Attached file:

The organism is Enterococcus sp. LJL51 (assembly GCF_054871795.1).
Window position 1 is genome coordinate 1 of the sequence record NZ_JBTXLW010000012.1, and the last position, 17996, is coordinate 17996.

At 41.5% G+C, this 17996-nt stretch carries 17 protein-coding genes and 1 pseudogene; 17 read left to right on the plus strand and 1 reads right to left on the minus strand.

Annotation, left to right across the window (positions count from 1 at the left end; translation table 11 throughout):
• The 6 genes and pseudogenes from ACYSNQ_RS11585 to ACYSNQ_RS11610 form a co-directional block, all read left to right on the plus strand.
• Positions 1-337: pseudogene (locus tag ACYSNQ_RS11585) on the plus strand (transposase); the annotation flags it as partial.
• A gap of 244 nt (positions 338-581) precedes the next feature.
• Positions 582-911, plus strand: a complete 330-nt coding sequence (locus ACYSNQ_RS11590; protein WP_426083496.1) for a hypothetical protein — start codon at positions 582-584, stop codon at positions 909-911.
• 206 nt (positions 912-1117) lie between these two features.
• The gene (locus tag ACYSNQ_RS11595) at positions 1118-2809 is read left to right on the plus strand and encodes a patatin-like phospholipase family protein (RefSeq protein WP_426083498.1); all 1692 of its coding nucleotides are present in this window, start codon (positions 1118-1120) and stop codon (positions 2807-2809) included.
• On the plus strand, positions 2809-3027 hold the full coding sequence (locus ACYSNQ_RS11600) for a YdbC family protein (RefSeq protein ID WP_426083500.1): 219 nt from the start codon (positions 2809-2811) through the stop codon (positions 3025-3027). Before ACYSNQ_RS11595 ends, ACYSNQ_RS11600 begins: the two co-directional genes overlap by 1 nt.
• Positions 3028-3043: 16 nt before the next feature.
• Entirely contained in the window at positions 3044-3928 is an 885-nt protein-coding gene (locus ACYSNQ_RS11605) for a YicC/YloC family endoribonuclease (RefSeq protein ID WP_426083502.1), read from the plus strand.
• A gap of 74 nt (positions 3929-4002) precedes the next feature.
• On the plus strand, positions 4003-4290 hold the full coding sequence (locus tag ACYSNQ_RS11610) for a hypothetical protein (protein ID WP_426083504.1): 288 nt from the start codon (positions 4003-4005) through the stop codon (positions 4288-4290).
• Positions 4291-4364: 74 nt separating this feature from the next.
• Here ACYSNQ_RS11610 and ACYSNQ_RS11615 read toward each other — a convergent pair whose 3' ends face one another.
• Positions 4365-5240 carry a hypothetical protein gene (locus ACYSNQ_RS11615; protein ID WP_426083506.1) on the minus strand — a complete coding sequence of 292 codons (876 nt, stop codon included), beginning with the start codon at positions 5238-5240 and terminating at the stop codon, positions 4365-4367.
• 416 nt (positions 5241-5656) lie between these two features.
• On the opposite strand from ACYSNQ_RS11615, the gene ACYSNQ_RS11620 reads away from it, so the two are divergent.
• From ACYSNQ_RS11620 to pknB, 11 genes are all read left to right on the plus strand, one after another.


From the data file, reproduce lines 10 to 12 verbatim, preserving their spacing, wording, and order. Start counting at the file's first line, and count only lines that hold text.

• The gene (locus tag ACYSNQ_RS11595) at positions 1118-2809 is read left to right on the plus strand and encodes a patatin-like phospholipase family protein (RefSeq protein WP_426083498.1); all 1692 of its coding nucleotides are present in this window, start codon (positions 1118-1120) and stop codon (positions 2807-2809) included.
• On the plus strand, positions 2809-3027 hold the full coding sequence (locus ACYSNQ_RS11600) for a YdbC family protein (RefSeq protein ID WP_426083500.1): 219 nt from the start codon (positions 2809-2811) through the stop codon (positions 3025-3027). Before ACYSNQ_RS11595 ends, ACYSNQ_RS11600 begins: the two co-directional genes overlap by 1 nt.
• Positions 3028-3043: 16 nt before the next feature.